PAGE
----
behind the screen
The magic of written and spoken things are undeniable.

name: Dia
age: 18
sign: Capricorn
birthday: Dec 22
gender: Female

"Don’t let the fear of the time it will take to accomplish something stand in the way of your doing it. The time will pass anyway"

— Earl Nightingale.

"Forget your personal tragedy. We are all bitched from the start and you especially have to be hurt like hell before you can write seriously. But when you get the damned hurt, use it-don’t cheat with it." 

— Ernest Hemingway

"It is sometimes an appropriate response to reality to go insane." 

— Philip K. Dick, VALIS

"Truth only means something when it’s hard to admit." 

Nicholas SparksThe Last Song (via feellng)

"I have this demon who wants me to run away screaming if I am going to be flawed, fallible. It wants me to think I’m so good I must be perfect. Or nothing. I am, on the contrary, something: a being who gets tired, has shyness to fight, has more trouble than most facing people easily. One gets used to pain. This hurts. Not being perfect hurts. So what. It’s about time. I am what I am, and have written, lived and travelled: I have been worth what I have won, but must work to be worth more. I shall not be more by wishful thinking. If I get through this year, kicking my demon down when it comes up, I’ll be able, piece by piece, to face the field of life, instead of running from it the minute it hurts. This is the month which ends a quarter of a century for me, lived under the shadow of fear: fear that I would fall short of some abstract perfection: I have often fought, fought and won, not perfection, but an acceptance of myself as having a right to live on my own human, fallible terms." 

— Sylvia Plath, from a diary entry 

"Love is most nearly itself
When here and now cease to matter." 

T.S. Eliot, from The Complete Poems And Plays: 1909 - 1950

"It was only the sea sounding weary
After so many lifetimes
Of pretending to be rushing off somewhere
And never getting anywhere." 

Late September, Charles Simic

"It requires a considerable amount of unconsciousness to devote oneself unreservedly to anything. Believers, lovers, disciples perceive only one face of their deities, their idols, their masters. The worshipper remains ineluctably naive. Is there a pure feeling which fails to betray the mixture of grace and imbecility, a blissful admiration without an eclipse of the intelligence? The man who glimpses simultaneously all the aspects of a being or a thing remains forever undecided between impulse and stupor. Dissect any belief: what pomp of the heart—and how much turpitude underneath! Infinity dreamed of in the gutter retains, ineffaceable, its imprint, its stench. There is a notary in every saint, a grocer in every hero, a concierge inside the martyr. The depth of sighs conceals a grimace; sacrifices and devotions are mingled with the vapors of the earthly bordello. Consider love: is there a nobler outpouring, a rapture less suspect? Its shudders rival music, compete with the tears of solitude and of ecstasy: sublime, but a sublimity inseparable from the urinary tract: transports bordering upon excretion, a heaven of the glands, sudden sanctity of the orifices. … It takes no more than a moment of attention for this intoxication, shaken, to cast you back into the ordures of physiology, or a moment of fatigue to recognize that so much ardor produces only a variety of mucous. The waking state in our ravishments alters their flavor and transforms their victim into a visionary trampling ineffable pretexts. We cannot love and know at the same time, without love suffering and expiring under the mind’s gaze. Search your admirations, scrutinize the beneficiaries of your worship and the profiteers of your abandons: under their most disinterested thoughts you will discover self-love, the spur of fame, the thirst for domination and power. All thinkers are action’s eunuchs who take revenge for their failure by the intermediary of concepts. Born this side of the deed, they exalt or decry it, depending on whether they aspire to humanity’s gratitude or that other form of fame: its hatred; they unduly erect their own deficiencies, their own miseries to the rank of laws, their futility to the level of a principle. Thought is as much of a lie as love or faith. For the truths are frauds and the passions odors; and ultimately there is no choice except the one between what lies and what stinks."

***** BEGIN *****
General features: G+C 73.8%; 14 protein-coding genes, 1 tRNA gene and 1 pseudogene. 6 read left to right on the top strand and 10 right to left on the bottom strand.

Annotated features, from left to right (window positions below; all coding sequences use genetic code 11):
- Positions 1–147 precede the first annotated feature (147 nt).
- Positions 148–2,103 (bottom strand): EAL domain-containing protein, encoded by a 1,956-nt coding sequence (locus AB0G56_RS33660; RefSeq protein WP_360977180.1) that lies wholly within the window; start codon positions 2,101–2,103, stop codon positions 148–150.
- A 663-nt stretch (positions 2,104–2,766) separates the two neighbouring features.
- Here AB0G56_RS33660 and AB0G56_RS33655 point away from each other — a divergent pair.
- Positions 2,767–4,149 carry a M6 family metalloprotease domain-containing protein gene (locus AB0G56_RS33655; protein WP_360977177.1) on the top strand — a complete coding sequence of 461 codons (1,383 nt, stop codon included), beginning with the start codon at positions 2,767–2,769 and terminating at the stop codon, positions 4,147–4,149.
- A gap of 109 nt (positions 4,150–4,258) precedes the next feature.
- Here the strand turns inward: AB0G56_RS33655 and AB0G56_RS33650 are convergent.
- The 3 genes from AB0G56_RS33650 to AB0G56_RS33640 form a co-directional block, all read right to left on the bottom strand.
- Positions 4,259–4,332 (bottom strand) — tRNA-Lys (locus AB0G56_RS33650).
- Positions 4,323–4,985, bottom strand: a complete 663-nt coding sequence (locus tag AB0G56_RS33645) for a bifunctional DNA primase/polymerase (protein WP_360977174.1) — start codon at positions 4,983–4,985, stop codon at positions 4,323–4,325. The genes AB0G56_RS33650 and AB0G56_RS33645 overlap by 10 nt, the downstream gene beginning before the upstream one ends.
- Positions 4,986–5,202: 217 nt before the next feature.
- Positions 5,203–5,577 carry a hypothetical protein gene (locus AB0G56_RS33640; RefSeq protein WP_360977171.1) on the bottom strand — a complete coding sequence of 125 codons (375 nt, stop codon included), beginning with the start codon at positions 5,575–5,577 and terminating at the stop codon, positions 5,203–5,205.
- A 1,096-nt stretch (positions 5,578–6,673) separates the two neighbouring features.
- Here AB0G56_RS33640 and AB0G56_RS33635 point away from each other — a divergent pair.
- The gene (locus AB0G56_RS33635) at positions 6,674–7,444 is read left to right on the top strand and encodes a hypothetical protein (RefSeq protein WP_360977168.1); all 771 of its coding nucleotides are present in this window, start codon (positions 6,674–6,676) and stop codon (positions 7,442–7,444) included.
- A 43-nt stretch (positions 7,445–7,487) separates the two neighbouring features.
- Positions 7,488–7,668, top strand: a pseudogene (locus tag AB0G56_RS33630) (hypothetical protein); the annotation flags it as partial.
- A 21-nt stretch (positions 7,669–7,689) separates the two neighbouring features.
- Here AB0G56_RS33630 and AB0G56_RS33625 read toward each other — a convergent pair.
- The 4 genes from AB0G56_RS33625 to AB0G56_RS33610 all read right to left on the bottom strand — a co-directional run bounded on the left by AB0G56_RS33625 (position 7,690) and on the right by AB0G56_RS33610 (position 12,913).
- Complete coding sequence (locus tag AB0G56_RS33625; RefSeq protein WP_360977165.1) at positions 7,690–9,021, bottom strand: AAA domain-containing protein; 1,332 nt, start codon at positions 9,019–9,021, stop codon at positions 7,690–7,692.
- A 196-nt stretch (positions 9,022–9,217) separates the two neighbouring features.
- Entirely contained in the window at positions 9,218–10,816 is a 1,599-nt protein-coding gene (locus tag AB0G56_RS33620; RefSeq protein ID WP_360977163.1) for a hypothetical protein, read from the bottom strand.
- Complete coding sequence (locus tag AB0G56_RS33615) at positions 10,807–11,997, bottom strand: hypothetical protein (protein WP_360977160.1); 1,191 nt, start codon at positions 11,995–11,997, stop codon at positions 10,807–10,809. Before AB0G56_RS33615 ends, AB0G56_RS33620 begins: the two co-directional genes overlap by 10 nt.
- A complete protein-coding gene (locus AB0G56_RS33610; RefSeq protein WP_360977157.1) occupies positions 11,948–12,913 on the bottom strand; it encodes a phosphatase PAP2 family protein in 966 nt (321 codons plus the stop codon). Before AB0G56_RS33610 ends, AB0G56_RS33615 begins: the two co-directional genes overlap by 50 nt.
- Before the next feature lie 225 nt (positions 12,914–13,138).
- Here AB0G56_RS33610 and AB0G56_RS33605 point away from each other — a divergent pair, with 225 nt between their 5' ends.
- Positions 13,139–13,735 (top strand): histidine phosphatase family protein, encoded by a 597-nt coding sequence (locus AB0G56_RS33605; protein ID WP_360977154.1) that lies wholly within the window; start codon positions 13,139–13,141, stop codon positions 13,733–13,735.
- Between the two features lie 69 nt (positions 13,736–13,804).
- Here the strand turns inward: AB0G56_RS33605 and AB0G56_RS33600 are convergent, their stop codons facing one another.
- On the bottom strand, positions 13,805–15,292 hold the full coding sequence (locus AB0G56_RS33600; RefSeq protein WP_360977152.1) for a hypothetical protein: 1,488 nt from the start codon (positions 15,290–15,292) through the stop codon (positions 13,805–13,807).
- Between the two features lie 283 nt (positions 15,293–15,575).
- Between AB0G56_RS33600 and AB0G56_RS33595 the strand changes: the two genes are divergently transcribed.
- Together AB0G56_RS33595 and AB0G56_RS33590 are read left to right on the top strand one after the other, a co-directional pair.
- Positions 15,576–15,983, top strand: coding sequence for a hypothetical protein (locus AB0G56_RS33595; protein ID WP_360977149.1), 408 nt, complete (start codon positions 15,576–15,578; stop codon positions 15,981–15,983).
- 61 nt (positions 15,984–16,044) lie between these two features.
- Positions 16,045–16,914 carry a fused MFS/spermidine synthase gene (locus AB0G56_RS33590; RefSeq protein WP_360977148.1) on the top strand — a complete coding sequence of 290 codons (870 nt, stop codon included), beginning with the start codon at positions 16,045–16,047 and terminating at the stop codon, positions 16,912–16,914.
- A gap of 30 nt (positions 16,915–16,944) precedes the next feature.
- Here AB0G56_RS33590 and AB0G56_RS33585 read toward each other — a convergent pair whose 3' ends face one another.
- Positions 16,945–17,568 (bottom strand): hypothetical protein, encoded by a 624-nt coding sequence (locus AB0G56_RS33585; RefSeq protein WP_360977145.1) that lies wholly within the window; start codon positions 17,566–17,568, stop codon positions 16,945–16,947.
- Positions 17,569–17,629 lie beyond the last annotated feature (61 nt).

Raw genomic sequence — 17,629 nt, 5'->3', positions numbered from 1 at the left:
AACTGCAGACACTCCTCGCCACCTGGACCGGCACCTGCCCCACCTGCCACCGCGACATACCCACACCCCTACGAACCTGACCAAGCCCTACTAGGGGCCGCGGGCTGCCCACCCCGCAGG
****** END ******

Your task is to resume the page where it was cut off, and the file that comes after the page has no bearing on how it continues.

— Emil Cioran, A Short History of Decay

"There were people who did not exist at all (…) and others who existed rather too much. The barman, for instance. (…) he was rather too much the barman, manipulating his shaker, opening it, and tipping yellow froth into glasses with slightly superfluous precision: he was impersonating a barman. (…) ‘Perhaps it’s inevitable; perhaps one has to choose between being nothing at all, or impersonating what one is." 

— Jean-Paul Sartre, The Age of Reason

"The fingers of your thoughts are molding your face ceaselessly." 

Charles Reznikoff

"It is never too late to turn on the light. Your ability to break an unhealthy habit or turn off an old tape doesn’t depend on how long it has been running; a shift in perspective doesn’t depend on how long you’ve held on to the old view. When you flip the switch in that attic, it doesn’t matter whether its been dark for ten minutes, ten years or ten decades. The light still illuminates the room and banishes the murkiness, letting you see the things you couldn’t see before. It’s never too late to take a moment to look." 

Sharon Salzberg

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